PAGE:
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The Great War (1914-1918) Forum

Remembered Today:

Lighting - in Tanks and to work by


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I'm trying to find out about lighting in a couple of different conditions.

Firstly, I'm interested in lighting in interiors of tanks, specifically earlier models. I know there were viewing slits to look out and I have found a photo on the internet of a small light scavenged from a damaged tank though model unknown nor proliferation of these lights. I wonder whether tank crews may have worked using torches etc. I appreciate that vision would have bee limited by fumes aswell though I would be grateful to anybody who may be able to err, shed any light on this for me!!

I'm also interested to know how working parties, specifically engineers laying explosives for bridge blasts etc, may have worked at night. Would they have just had to have worked by the light of the moon? were ther perhaps shaded or black out style lamps?

I have found examples of dry cell officers torches and candle lanterns but little else.

Any help much appreciated,


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  • 2 weeks later...

You do not seem to have struck lucky with this question. I cannot help much. It is my impression that the early tanks had no electrical system, but that later types, some of which carrried wireless did. I would suggest that you look at the RAC Museum web site - tankmuseum.org.uk - and try to contact them.

Old Tom

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The Tank in Action by Capt DG Browne, MC, gives this (his Mk IV tank G46, 'Gina', having become disabled in a waterlogged shell hole during 3rd Ypres 31st July, 1917)

Normally, tanks are lighted by small electric festoon lamps hung under the roof, but in G46 these were now out of action, the accumulators being under water. In any case, I should not have used them, as even with everything shut down the light escapes through numerous small chinks around the gun-ports and shields. The more powerful handlamps were tabooed for the same reason. There remained only the pair of coloured bulbs on the signalling belt, of which the green, besides making us look as if we were in the last stages of decomposition, was too brilliant to please me. The feeble glow of the red bulb, however, could hardly be seen by someone standing close outside. I had to employ it sparingly, as I did not know how long the small battery would last, but when at intervals I switched it on the effect was rather curious. The dull crimson light was reflected in the water beneath us, the rain drops collecting along the joints of the roof shone like rubies, and the complication of exhaust pipes and ammunition boxes above the engine cast over half the interior a great wavering shadow, in which I could see dimly the faces of my crew huddled in the sponsons and about the differential.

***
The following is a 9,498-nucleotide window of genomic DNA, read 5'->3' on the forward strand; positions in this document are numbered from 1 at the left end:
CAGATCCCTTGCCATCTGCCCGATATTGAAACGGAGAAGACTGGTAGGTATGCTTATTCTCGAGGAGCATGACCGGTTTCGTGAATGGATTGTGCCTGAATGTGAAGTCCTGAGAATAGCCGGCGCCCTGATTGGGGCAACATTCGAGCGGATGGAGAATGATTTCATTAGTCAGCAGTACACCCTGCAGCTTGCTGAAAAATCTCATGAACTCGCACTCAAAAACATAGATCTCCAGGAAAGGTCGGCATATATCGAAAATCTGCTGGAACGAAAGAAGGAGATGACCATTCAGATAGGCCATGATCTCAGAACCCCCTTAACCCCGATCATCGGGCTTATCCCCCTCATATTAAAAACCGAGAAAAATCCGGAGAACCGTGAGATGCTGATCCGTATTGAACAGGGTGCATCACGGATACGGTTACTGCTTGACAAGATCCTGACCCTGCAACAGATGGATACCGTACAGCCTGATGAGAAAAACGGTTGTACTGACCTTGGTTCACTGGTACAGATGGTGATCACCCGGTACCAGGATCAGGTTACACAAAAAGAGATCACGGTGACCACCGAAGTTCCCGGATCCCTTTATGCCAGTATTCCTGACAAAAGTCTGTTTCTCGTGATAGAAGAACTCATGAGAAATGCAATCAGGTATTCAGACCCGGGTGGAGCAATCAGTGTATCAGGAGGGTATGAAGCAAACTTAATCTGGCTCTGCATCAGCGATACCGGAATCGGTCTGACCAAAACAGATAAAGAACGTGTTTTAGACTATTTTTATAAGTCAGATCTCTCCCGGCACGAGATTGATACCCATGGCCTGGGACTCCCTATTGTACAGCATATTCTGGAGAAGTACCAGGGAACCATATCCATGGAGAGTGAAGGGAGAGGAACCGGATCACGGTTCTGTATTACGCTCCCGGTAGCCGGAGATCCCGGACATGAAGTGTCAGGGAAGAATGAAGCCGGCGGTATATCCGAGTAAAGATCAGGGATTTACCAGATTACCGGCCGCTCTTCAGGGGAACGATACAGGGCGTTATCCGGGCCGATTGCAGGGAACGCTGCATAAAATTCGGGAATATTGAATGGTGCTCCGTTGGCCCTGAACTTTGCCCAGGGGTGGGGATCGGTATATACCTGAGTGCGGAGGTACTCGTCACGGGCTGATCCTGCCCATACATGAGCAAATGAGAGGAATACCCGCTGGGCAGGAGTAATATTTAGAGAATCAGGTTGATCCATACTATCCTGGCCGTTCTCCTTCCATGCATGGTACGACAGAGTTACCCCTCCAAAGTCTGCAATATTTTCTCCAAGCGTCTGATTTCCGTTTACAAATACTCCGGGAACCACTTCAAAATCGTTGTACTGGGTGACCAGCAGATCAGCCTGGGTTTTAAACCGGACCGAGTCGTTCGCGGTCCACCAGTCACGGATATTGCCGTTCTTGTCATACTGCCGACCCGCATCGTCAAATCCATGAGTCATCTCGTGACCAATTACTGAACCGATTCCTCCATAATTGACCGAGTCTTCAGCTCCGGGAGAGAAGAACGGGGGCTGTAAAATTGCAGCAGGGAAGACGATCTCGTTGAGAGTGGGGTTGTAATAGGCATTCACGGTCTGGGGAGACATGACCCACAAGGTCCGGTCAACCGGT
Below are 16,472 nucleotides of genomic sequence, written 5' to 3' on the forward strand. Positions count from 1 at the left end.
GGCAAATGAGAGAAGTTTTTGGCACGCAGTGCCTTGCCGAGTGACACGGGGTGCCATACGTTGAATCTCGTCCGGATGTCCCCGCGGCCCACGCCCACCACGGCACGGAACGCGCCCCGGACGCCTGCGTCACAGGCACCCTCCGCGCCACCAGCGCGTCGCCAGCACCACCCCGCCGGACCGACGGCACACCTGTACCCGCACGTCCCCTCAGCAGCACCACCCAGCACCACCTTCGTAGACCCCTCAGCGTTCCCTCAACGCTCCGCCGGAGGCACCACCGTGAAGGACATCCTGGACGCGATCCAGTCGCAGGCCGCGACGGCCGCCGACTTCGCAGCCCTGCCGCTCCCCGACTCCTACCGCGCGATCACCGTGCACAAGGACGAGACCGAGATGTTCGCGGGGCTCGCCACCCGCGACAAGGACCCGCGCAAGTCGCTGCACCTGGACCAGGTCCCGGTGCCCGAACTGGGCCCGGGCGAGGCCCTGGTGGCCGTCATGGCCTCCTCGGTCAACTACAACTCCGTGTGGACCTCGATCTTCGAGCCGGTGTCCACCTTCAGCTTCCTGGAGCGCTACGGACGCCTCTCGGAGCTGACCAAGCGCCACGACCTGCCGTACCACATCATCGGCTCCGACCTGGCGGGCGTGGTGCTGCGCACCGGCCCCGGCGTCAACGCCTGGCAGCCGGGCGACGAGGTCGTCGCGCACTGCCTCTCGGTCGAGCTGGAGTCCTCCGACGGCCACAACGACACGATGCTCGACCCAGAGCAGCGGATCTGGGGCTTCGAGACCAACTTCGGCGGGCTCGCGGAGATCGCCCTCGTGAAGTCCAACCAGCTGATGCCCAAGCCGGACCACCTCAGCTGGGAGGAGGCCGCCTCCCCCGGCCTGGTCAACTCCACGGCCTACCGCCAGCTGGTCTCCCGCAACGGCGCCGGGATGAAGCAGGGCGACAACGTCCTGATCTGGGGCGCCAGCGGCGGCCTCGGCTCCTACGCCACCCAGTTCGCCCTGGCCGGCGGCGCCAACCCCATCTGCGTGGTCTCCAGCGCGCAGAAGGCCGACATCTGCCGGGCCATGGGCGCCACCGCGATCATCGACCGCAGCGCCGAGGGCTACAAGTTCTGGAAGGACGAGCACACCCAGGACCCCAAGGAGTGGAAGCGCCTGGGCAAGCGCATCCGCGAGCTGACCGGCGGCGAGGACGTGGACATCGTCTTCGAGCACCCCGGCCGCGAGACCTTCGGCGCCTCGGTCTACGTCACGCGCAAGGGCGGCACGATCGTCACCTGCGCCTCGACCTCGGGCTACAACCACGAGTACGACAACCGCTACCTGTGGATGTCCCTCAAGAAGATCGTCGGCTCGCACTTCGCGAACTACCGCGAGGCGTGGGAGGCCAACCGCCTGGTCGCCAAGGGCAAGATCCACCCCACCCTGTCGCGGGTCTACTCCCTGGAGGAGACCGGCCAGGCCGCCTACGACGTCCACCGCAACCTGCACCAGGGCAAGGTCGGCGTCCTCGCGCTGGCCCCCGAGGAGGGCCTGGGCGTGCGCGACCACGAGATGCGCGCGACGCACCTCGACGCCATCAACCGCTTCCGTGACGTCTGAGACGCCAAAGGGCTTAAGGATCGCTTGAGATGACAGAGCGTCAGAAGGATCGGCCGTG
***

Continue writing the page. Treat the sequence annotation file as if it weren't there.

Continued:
Elsewhere Browne gives:

We examined the map and photographs inside the tank by the light of an electric torch

and also mentions reading maps etc by the light of torches with failing batteries. As part of a list of ancillary equipment carried (which includes handlamps) he gives this description of the 'signalling belt' mentioned in the first extract:

'...an ingenious device like a pair of pantomime braces fitted with batteries, switches and red and green lights, to be used in guiding tanks at night ...

Somebody else might be able to come up with a definitive answer to this, but I suspect that the accumulators mentioned might only have been used for lighting; with, I believe, engines started by hand cranking, not electric start (?) and the ignition system, I've read elsewhere, using a magneto, there would have been, at least till the advent of radio tanks, no other use for electric power on board so I doubt that the complications of including a dynamo and the necessary charging circuitry - not to mention the risks from a further type of fumes - to keep accumulators topped up for the short duration actions of the GF would have been considered. This does raise another query: whether the accumulators mentioned would have been of the disposable, one use only type (ie dry cells), or a rechargeable lead acid (another hazard) wet cell type for removal & recharge once a tank had returned to base after an action.


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The engine in the Mk IV was started with a starting handle it had a magnito driven by the flywheel connected to the engine. This also charged the accumulators. A frequent cause of failure when ditched was the floor plate bowing slightly and jamming the flywheel. When this happened the tank was in effect dead. The Mk V had a different engine with a differently positioned flywheel (and a thicker floor).I think this Ricardo engine had a starter motor and bigger batteries. Both the MkIV and V had a bracket for an electric headlight to be fitted.

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